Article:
Tuesday, November 6, 2012

SKYFALL

Daniel Craig, Judi Dench, 
Javier Bardem, Ralph Fiennes, 
Naomie Harris, Ben Whishaw

Cinema 1, Shang Cineplex


 

The James Bond franchise turned 50, this year.  I'm 44 years old so yes I grew up watching most of the films featuring this slick British agent provocateur who fought against outlandish villains, bedded beautiful women, likes his martini 'shaken not stirred' - all done under Her Majesty's secret service. 

Growing up, I always associated James Bond movies with fancy gadgets, exotic locales, Bond girls, the familiar James Bond theme music (which is now currently playing in my mind!).

It also came with amazing soundtrack composed of songs made famous by artists like Matt Monro ("From Russia with Love"), Shirley Bassey ("Diamonds are Forever"), Sheena Easton ("For Your Eyes Only") and Duran Duran ("A View to a Kill") to name a few.

So there is no way I would have missed  Daniel Craig as 007 in the 23rd offering of the longest running film franchise of all time.  It has to be said that I absolutely adore Daniel Craig in all of his films so seeing him as James Bond is quite an intensely thrilling experience!

In the first few minutes of "Skyfall", Bond is in hot pursuit of an operative who might have the list of all the secret agents of MI6 scattered all over the world in vital covert operations.  Fighting on top of a moving train, he is shot and presumed dead.  Then cue in the title soundtrack sang by Adele accompanied by dazzling graphics and you know you are in for a treat.

Director Sam Mendes then takes Bond to Istanbul, Shanghai, Macau as well as London with the able guidance of M (Judi Dench) who is shown in an entirely different light. She came across as more maternal than the usual no holds barred, no nonsense tough as nails head of MI6.

Bond is given only the bare essentials instead of the fancy gadgets.  He is provided a finger print enabled gun and a 'radio' tracking device which was developed by the new Quartermaster or simply known as Agent Q (Ben Whishaw) who quips "what did you expect, an exploding pen?" when 007 was skeptical.

It is 2012 so the villains are now known as "the Shadows". Not menacing despotic terrorists who wants world domination.  These villains operate using the latest technology to their full advantage to wreak havoc.  Javier Bardem as Raoul Silva was brilliant, as always. I believe he was a bit too over the top but still quite effective.  Although, his whole I was betrayed by my employers so I would throw a tantrum and bring down the entire agency premise was a tad flimsy, if you ask me.    

Yet it is during the pursuit where most of the beautiful cinematography comes into place. The gripping chase on the rooftops of Istanbul, Turkey. The well choreographed fight scenes shot in silhouette, the London scenes of the new HQ of Mi6 and the final 'battle' scenes in breathtaking yet bleak Scotland.   Several wide angle night shots with only the lights from the skyscrapers of Shanghai and the scenes in Macau - were all well conceptualized and projected very well on the screen.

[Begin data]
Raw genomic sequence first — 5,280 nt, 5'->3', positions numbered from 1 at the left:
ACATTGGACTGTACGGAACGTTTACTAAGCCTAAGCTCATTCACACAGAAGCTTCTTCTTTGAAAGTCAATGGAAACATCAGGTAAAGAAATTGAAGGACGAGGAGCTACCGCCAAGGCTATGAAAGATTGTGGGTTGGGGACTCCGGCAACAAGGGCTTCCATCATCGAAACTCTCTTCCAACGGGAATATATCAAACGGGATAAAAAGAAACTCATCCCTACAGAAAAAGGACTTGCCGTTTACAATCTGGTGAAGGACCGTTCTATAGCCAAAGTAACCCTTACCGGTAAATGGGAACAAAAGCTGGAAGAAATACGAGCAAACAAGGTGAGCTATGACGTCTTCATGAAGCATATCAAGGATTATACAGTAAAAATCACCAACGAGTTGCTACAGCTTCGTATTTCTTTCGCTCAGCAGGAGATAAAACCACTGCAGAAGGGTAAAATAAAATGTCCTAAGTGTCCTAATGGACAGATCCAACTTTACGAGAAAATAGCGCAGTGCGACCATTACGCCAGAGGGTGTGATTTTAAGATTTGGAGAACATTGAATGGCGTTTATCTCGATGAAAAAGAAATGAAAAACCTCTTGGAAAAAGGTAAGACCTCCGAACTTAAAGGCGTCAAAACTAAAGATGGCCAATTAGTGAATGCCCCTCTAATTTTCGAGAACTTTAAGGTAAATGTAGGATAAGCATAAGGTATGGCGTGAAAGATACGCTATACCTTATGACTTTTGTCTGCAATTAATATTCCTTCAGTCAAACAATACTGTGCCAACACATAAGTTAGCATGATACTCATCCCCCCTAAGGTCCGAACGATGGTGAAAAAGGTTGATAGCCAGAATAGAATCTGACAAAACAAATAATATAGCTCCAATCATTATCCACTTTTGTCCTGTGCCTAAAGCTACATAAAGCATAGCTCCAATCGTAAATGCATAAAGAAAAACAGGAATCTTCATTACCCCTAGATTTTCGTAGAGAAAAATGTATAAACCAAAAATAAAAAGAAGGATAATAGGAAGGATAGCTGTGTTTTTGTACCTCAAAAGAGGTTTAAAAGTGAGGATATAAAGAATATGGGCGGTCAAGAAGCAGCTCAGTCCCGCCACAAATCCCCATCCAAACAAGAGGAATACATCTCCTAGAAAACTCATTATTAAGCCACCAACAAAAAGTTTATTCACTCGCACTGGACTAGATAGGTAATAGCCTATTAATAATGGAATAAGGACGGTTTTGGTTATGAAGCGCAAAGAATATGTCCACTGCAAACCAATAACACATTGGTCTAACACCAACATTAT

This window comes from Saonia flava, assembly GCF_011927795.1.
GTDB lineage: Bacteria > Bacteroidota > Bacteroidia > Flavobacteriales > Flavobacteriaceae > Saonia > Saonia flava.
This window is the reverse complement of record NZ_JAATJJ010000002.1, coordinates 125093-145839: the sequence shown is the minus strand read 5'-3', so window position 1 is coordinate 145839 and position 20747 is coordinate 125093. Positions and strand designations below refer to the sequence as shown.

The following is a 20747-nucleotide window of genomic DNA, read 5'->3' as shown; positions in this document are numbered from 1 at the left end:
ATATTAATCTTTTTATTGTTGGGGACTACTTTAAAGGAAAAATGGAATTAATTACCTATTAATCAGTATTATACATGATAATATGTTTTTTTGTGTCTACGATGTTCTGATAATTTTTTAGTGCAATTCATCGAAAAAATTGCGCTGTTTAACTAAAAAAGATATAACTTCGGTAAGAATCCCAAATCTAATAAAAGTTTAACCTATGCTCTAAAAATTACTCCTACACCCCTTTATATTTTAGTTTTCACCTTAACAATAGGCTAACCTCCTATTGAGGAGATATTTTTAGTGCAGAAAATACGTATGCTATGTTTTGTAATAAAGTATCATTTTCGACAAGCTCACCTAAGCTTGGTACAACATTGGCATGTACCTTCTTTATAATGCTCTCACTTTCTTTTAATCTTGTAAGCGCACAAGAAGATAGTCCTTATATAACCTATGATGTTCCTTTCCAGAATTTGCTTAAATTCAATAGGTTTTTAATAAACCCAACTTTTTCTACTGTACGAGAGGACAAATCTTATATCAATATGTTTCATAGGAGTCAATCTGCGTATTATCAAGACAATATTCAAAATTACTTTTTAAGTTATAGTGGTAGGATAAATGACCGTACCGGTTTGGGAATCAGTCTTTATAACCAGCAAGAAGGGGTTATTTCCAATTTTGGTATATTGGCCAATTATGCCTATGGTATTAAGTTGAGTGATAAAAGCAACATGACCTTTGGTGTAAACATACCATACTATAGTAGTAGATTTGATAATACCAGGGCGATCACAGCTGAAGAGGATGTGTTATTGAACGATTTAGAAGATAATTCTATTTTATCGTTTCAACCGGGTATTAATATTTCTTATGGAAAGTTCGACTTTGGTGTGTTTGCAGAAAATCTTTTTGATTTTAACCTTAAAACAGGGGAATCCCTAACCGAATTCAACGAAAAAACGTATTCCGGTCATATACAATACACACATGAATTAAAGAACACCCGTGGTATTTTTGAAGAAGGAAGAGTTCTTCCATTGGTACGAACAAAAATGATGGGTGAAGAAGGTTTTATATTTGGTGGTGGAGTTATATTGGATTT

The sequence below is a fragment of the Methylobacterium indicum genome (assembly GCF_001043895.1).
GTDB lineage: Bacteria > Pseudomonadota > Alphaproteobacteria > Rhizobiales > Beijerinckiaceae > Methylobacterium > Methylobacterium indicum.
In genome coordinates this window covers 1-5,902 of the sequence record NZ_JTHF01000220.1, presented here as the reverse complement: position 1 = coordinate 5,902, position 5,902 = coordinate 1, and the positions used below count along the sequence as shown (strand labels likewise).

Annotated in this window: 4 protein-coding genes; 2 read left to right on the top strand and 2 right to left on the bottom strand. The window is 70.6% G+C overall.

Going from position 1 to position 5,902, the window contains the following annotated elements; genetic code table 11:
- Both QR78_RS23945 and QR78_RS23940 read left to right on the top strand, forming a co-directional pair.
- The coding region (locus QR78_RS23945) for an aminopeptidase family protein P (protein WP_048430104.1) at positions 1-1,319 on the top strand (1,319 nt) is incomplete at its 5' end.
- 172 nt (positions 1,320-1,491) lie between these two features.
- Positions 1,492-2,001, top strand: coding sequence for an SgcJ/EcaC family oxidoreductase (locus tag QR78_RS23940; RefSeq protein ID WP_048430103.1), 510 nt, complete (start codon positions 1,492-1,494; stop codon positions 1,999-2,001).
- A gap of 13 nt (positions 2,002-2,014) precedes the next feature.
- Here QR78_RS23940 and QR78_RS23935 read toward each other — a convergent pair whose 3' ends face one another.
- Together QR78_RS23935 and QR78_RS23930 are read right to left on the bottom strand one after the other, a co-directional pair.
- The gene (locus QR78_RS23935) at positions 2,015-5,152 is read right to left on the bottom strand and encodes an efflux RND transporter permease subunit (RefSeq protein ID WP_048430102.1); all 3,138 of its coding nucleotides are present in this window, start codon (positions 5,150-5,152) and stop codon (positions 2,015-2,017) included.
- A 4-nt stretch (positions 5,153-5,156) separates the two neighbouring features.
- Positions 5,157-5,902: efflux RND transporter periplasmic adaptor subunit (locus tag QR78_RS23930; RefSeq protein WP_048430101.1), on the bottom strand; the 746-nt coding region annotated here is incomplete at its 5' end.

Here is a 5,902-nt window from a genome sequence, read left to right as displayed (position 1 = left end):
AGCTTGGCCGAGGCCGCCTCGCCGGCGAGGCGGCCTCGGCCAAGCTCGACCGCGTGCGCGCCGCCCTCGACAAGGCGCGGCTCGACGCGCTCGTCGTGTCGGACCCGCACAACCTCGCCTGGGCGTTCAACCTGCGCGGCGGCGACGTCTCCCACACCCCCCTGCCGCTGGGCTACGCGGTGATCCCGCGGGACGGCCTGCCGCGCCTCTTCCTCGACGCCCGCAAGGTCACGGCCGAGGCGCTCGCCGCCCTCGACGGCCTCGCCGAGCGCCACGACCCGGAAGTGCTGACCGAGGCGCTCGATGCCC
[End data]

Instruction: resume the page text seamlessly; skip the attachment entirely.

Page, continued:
But beyond the exotic locales, the acerbic and witty dialogue, the action filled sequences and the villains lies the true heart of the film - James Bond himself.  Daniel Craig settles in quite nicely in his 3rd offering as 007.  We are shown a less detached James who is more in tune with himself and also he comes to terms with his past.  For once, he isn't just a spy killing machine but more humane, less stoic.  Quite vulnerable as he is mostly hit with indecision.  Yet at the same time he is angrier thus exhibiting a raw hunger coupled with enough chutzpah to skillfully perform his duties.  

Lastly in an interview Daniel Craig was asked:
Q: There’s been a lot of talk about how this has personal stakes for Bond.  What does that require from you in your performance that maybe makes it more personal than the previous things we’ve seen?

Craig: I don’t think personally, it’s about the character and how he lives the experience.  Again, just harkening back to the script, through a lot of hard work I think we’ve kind of got together a script that has a really strong bed rock of a story and something for all the characters—of which there are a lot in this movie—to sort of experience.  There are very personal stories in it and hopefully the audience will get affected by them and moved by them.  It’s just a good acting job to do.

He was right. I was truly affected by the personal stories and declare that "Skyfall" is one of the best James Bond movies I've seen.   Excellent acting job, indeed!!!

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